Finding ‘Peace’ with Raine Maida

Our Lady Peace frontman Raine Maida reflects on 30 years of changes ahead of his return to Newfoundland and Labrador at the Churchill Park Music Festival

Raine Maida has done it all. Vocalist to multi-platinum selling, Juno winning rockers Our Lady Peace, the polished, poised and perennially put-together Canuck paused to reflect on three decades fronting one of our nation’s most successful musical staples.

“I think I definitely have come to a place where I’ve slowed down in terms of being able to be in the moment,” Maida shared from his Los Angeles home. 

The band is fresh off their genre-defying, production-pushing Wonderful Future tour, where they’d roll out hologram special guests in a thematic tribute to their 10th studio album Spiritual Machines 2 – itself a sequel to the lauded concept album inspired by futurist Raymond Kurzweil’s book The Age of Spiritual Machines.

“I think it was really organic in the sense of during COVID we couldn’t tour, and we really didn’t get to celebrate the 20th anniversary of Spiritual Machines like we probably would have,” Maida shared of the decision to re-visit the themes and concepts of 2000s Spiritual Machines.

“Everyone was stuck indoors, so we took a look at Spiritual Machines, and when you start dissecting it, not even musically, it was just like wow, this is pretty cool. You listen to the interstitials that Ray talks about between the songs. It’s like s**t, a lot of this, mostly everything came true. As a human being, I’m like damn, I’d love to know what the next 20 years looks like for Ray. And so when you start extrapolating that from the music you’re like okay, if we want to go back to Ray and ask him to give us another 20 years predictions, we probably need an album to back it up, you know? And that was kind of it.”

‘Being Inspired’

Enlisting the aid of producer Dave Sitek (of TV on the Radio fame), Maida, bassist Duncan Coutts, guitarist Steve Mazur and drummer Jason Pierce, set to work on delving back into Kurzweil’s predictions for a future-rock record that, as Maida puts it was “the record I’ve been trying to make for ten years now.”

“I think as a band and for me as an artist, it’s not about getting bored, but I just never saw art as being something that should be copied by yourself, if that makes sense,” Maida shared. “I’m all for being inspired and borrowing from other artists. And I think Bowie said it first, like the best artists are the best thieves really, you know? So I’ve always taken that approach.”

2022 is a year of milestones for Our Lady Peace, marking the bands’ overall 30th anniversary, while also serving as the 20th anniversary of the groups’ landmark worldwide hit Gravity, which spawned the chart-topping singles Somewhere Out There and Innocent.

Reflecting on all parts of the journey, and Maida is content with the groups’ most recent effort, signaling it as one of the hallmarks of a career filled to bursting with changes.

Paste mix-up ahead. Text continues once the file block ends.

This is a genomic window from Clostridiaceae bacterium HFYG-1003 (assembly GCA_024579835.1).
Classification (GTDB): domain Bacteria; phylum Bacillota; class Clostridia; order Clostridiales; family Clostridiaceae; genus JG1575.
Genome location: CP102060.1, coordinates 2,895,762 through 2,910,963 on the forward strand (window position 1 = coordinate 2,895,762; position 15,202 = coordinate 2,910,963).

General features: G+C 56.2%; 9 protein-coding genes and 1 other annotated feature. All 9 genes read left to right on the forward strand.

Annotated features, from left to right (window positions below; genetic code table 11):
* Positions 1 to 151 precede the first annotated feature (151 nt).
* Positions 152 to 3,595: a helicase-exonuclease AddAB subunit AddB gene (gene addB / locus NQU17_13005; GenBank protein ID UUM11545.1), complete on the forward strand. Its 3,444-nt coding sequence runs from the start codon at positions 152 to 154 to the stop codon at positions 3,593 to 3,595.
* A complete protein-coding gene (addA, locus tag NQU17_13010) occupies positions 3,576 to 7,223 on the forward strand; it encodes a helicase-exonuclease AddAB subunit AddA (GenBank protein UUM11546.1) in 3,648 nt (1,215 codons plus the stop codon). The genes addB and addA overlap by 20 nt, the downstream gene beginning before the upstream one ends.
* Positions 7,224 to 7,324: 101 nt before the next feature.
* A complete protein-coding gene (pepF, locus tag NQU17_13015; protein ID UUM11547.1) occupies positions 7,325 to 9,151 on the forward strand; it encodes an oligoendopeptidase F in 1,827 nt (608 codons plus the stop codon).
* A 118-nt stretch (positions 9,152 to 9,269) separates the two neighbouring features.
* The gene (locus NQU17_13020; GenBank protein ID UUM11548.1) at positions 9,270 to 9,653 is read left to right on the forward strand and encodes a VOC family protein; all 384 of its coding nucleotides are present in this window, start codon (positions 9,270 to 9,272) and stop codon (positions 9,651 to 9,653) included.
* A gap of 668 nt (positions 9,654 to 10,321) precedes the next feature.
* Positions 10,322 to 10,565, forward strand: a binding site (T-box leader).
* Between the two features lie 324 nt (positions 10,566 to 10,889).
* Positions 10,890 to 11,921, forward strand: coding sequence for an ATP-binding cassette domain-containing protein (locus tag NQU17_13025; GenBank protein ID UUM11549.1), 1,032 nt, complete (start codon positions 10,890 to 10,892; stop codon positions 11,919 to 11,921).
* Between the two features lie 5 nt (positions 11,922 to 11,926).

Long-awaited reunion

“At the end of the day it’s like coming full circle where Spirits Machines 2 is, dude if this was the last record we made I could say, yeah, this is the right way to go out, for me at least. I’m not going to speak for the other guys, but I’m very proud of this record. It’s the first OLP record that I can still put on and listen to. Every other record I get inside my head. I’m like I would have done this. This is just like, you know what, I’m in. I just submit to this and I love it.”

Part of this most recent sonic highway for Maida and company required a reunion with longtime OLP guitarist Mike Turner, who contributed to Spiritual Machines 2 and also took part in the acclaimed Wonderful Future Tour.

“I said in interviews before we released Spiritual Machines 2, it’s like we couldn’t have done it without it Mike,” Maida shared honestly. “He brought that book into the studio when we were starting to make that fourth record. I couldn’t conceive ever releasing a Spiritual Machines 2 album without Mike being a part of it.”

To the business at hand, and the band is set to return to Newfoundland and Labrador at the inaugural Churchill Park Music Festival, alongside fellow chart-toppers Matchbox Twenty, on August 13th.

“It’s funny. I go back to the George Street ones that we’ve done. That just really gives me the vibe of Newfoundland,” Maida shared with a smile. “It’s such a special thing. It doesn’t always work out in terms of scheduling how we can make it work. But there’s never been a huge gap, I think, where we haven’t played Newfoundland. So I can’t wait. I definitely love playing in the summer more than the winter too. I”m glad we’re coming back during the summer (laughs).”

Further reflecting on the winding road of ups and downs and startling successes that have defined Our Lady Peace, and Maida is refreshingly honest about the journey, and more than content with the destination.

“You talk about Gravity. Like, that thing blows up in the U.S. Somewhere Out There is a huge hit and Innocent and it’s like all this attention. And that was really like five albums into our career, right? So that was weird. People are like, ‘Wow, can you believe you’re having success again? And I’m like yeah, but you know what? For me, I was just judging myself on a body of work. Like we’re not there yet. And I always held to that,” Maida shared, honestly, concluding that, with this most recent chapter in the Our Lady Peace discography, the mosaic fells complete.

“It’s funny, because now with Spiritual Machines 2 included in that body of work, now I think I can call it a body of work and I’m cool with it. So it’s a great moment to be in this band.”

For tickets and more information on the Churchill Park Music Festival visit